Super apps may enjoy a distinct advantage in markets with the following characteristics: cost-conscious consumers with low but growing purchasing power, high relative costs of internet data, relatively recent adoption of smartphones, and ‘mobile-first’ leapfrogging of the PC era.
Interesting analysis into how and why, after first appearing in Chinas and India with WeChat and Gojek, the Super App pattern - with one app as an ecosystem, instead of an ecosystem of apps like in “the West” - seems to repeat in other emerging markets across Asia and Africa.
How long since you have been in a bad meeting? A week? A day? An hour? Unfortunately it is really, really easy to botch a meeting, to make it the worst part of any given day for a whole group of people. Fortunately it is also not that hard to make it a positive and productive experience.
Our field isn’t quite “artificial intelligence” – it’s “cognitive automation”: the encoding and operationalization of human-generated abstractions / behaviors / skills. The “intelligence” label is a category error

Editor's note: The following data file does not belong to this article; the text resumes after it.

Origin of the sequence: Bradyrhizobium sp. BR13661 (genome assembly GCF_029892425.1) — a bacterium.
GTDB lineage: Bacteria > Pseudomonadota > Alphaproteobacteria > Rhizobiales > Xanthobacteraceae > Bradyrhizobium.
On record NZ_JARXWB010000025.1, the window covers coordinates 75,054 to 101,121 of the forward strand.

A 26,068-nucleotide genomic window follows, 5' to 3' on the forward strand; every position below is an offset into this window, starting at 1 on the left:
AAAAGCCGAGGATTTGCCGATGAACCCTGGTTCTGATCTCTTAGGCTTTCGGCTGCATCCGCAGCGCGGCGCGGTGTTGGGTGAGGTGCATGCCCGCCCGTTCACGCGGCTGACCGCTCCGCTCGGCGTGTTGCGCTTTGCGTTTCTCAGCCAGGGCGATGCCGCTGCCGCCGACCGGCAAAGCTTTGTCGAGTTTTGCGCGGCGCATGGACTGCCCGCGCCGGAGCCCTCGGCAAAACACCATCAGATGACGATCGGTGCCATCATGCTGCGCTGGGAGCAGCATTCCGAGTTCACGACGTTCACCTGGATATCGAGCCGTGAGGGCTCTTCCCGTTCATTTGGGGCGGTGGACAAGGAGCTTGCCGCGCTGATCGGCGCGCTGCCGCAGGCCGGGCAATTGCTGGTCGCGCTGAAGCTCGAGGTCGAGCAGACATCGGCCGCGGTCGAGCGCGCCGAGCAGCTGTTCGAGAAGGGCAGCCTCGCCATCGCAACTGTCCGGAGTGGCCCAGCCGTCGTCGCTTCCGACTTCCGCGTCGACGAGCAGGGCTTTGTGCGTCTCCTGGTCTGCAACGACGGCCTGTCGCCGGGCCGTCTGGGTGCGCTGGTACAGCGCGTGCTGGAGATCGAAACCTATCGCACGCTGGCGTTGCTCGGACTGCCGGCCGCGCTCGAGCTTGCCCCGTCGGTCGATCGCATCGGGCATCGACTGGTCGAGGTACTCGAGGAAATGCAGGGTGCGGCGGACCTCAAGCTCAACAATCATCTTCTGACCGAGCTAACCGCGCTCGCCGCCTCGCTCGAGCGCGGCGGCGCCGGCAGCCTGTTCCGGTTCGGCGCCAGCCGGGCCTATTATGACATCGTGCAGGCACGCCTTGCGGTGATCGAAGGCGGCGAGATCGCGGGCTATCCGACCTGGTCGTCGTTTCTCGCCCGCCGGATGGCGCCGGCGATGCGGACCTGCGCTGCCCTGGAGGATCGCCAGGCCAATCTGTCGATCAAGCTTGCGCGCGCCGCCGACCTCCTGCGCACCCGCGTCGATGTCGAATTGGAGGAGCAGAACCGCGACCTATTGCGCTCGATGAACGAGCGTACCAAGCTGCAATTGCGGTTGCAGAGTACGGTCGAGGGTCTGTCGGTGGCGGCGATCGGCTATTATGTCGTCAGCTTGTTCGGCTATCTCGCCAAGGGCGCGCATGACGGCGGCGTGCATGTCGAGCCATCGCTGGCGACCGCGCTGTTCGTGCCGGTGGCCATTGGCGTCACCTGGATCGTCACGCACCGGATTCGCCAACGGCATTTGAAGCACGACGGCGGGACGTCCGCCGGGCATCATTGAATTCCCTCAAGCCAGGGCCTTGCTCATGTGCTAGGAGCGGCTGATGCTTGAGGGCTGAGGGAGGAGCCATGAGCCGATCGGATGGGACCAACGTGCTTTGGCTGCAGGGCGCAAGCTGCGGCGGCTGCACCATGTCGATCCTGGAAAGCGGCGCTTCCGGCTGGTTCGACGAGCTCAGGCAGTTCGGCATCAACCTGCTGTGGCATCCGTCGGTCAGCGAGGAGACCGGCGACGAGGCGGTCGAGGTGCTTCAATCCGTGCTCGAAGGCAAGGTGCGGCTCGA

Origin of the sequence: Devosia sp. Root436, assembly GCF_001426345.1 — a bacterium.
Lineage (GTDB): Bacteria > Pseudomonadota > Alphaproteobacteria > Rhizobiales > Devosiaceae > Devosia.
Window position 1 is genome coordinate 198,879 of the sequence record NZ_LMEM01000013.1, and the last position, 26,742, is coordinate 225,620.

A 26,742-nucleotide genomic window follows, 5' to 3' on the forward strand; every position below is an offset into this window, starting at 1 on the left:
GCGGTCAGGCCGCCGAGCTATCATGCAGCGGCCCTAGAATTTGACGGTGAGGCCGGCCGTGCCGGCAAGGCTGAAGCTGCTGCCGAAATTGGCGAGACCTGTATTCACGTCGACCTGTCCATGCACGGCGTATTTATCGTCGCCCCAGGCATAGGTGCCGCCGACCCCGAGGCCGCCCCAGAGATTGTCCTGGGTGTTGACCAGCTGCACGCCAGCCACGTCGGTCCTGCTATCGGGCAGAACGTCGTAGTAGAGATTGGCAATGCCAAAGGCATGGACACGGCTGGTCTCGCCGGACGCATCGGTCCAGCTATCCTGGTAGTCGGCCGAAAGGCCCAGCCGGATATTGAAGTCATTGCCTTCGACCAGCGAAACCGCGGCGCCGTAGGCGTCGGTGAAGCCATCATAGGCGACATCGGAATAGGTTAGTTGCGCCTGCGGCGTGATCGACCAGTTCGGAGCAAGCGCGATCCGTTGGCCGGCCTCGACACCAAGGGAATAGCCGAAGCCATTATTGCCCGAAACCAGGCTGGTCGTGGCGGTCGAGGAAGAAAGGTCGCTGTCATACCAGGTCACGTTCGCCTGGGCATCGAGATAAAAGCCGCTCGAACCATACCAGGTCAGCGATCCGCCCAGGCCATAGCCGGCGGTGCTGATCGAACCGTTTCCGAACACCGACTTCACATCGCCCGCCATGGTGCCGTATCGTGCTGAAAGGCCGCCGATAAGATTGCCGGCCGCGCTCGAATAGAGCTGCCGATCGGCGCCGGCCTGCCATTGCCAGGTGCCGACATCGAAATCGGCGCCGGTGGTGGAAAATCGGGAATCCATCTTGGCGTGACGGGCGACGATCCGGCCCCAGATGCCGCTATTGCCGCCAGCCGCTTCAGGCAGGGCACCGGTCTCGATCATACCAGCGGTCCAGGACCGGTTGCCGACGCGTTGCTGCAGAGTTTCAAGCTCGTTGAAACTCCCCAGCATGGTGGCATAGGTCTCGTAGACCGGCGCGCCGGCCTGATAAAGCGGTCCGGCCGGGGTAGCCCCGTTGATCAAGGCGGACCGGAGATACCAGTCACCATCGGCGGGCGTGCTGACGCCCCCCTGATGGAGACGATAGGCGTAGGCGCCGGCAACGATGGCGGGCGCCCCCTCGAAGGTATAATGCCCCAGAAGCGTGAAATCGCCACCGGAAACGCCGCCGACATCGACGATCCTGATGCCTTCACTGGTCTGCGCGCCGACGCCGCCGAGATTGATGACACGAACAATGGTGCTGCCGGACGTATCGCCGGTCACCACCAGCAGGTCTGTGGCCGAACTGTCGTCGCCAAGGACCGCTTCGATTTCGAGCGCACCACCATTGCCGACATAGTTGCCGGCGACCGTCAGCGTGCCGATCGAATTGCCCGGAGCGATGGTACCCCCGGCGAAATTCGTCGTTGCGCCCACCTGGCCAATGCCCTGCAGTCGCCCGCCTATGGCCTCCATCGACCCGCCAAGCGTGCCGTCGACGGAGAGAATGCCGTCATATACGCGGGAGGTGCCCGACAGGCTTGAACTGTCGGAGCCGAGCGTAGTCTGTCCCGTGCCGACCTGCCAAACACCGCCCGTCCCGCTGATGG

‘I didn’t know how to do x, so I just had to figure it out.’ This is what I regularly hear from successful founders, whereas ‘I couldn’t find someone to do X, so I had to reconsider whether to pursue it at all’ is a common refrain from unsuccessful founders.
In many agile adopting orgs I encountered there is a glaring fap between the theory of the self-organizing and directing team and the practice of someone (as in one person) doing all the organizing and directing. Nice to see Prahlad Yeri made a similar experience
Inspired by Jacob Kaplan-Moss’ Demos, Prototypes and MVPs here comes my take: A demo shows a vision. A prototype demonstrates a capability. A Minimum Viable Product fuses the minimal core of vision and capability in order to deliver customer value.